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USS Monssen (DD-436)

The USS Monssen (DD-436) served in the U.S. Navy at the beginning of World War II, and was awarded four battle stars for her service. She was named for Lieutenant Mons Monssen, who was honored with the Medal of Honor for his heroism aboard Missouri. Monssen was a member of the Gleaves class of destroyers.


Monssen was laid down by the Puget Sound Navy Yard in July 1939, launched in May 1940, and commissioned in March 1941 with Lieutenant Commander R.N. Smoot in command. Carrying a crew of 208, Monssen was 348 feet, four inches long, had a displacement of 2,395 tons, and was armed with four five-inch anti-aircraft guns, six one-half inch machine guns, and ten 21-inch torpedo tubes.

Naval History

Monssen began her naval service with Atlantic Fleet 27, as part of Destroyer Division 22, in June 1941, and conducted neutrality patrol in the northwestern Atlantic from New England out to Iceland. Following overhaul at the Boston Navy Yard in February 1942, Monssen was transferred to the Pacific Fleet as part of TF 16. Monssen served as an anti-submarine screen for Hornet on the Shangri-La mission in Japan. In April, the fleet launched planes after being sighted by the enemy, and then Monssen returned to Pearl Harbor.

Monssen was deployed to the Battle of the Coral Sea later in the month, but arrived after the battle ended. Following another stay at Pearl Harbor, Monssen sailed for the Solomon Islands and provided fire support to 2nd Marine Regiment units while encircling Gavutu and Tanambago islands. Monssen then served as a screen to forces guarding the approaches to Sealark, Lengo, and Nggela Channels.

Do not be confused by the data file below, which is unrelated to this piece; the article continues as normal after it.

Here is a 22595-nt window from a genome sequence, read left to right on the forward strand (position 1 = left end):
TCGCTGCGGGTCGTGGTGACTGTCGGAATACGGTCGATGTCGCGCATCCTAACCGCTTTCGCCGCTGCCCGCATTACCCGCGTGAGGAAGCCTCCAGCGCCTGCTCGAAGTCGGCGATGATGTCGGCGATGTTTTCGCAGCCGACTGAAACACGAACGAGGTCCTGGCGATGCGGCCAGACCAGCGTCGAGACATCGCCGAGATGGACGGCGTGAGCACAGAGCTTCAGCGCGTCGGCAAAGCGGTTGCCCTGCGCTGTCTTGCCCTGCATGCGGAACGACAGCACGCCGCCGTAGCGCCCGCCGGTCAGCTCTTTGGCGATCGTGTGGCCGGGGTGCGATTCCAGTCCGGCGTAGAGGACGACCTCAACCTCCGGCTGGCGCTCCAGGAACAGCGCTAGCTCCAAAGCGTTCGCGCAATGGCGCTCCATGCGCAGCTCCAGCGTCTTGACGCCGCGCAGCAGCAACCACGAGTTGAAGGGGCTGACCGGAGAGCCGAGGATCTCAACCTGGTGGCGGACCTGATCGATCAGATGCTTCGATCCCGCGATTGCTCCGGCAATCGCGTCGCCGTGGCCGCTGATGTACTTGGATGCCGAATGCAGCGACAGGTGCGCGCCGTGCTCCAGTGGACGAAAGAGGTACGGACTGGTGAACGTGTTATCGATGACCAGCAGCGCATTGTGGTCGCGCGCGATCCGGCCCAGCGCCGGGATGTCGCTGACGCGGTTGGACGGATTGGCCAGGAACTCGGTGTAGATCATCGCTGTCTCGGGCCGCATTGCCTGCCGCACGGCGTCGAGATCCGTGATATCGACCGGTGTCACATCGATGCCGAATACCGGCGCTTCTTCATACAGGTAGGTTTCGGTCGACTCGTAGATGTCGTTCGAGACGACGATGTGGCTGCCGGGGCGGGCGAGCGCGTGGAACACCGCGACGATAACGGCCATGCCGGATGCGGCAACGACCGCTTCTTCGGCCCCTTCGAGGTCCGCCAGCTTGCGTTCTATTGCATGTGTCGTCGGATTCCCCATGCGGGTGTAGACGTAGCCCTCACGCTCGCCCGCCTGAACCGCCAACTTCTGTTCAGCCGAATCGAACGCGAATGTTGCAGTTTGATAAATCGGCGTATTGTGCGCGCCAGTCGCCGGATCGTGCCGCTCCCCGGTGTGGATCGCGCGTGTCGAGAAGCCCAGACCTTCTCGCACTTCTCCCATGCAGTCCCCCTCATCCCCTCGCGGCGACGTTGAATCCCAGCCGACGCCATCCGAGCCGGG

Monssen patrolled sea routes to Guadalcanal following the Battle of the Eastern Solomons, and then escorted damaged Saratoga to the Tonga Islands. In September, Monssen returned to Guadalcanal to guard an Allied supply line and escort transports with Marines. Monssen then participated in the Naval Battle of Guadalcanal in November, where she was bombarded by Japanese warships and destroyed, with the loss of 130 crew members.

Asbestos Risk on the USS Monssen (DD-436)

Almost every crewman aboard Monssen suffered exposure to asbestos during his service. The mineral was very versatile and was used any and everywhere that called for heat or fire resistant materials. There was a particularly high concentration of asbestos products in engineering spaces, but no area on board was completely free of asbestos contamination.

The battle history of Monssen suggests that her crew may have faced additional risks. When asbestos products were damaged, they sent clouds of tiny asbestos fibers into the air. Sailors performing damage control duties easily inhaled these airborne fibers. Once asbestos enters the lungs, it can cause scarring and mesothelioma cancer.

While many of her crew were lost at Guadalcanal, survivors of the ship and those that served a tour on her before she sank were likely exposed to asbestos during their service. Veterans of the Monnssen that later became ill with mesothelioma may be entitled to compensation for their asbestos-related injury.



Haze Gray & Underway. Dictionary of American Naval Fighting Ships. DD-436.

NavSource Naval History, USS Monssen (DD-436).

Mesothelioma Cancer Alliance Blog


January 11, 2017
Jillian McKee

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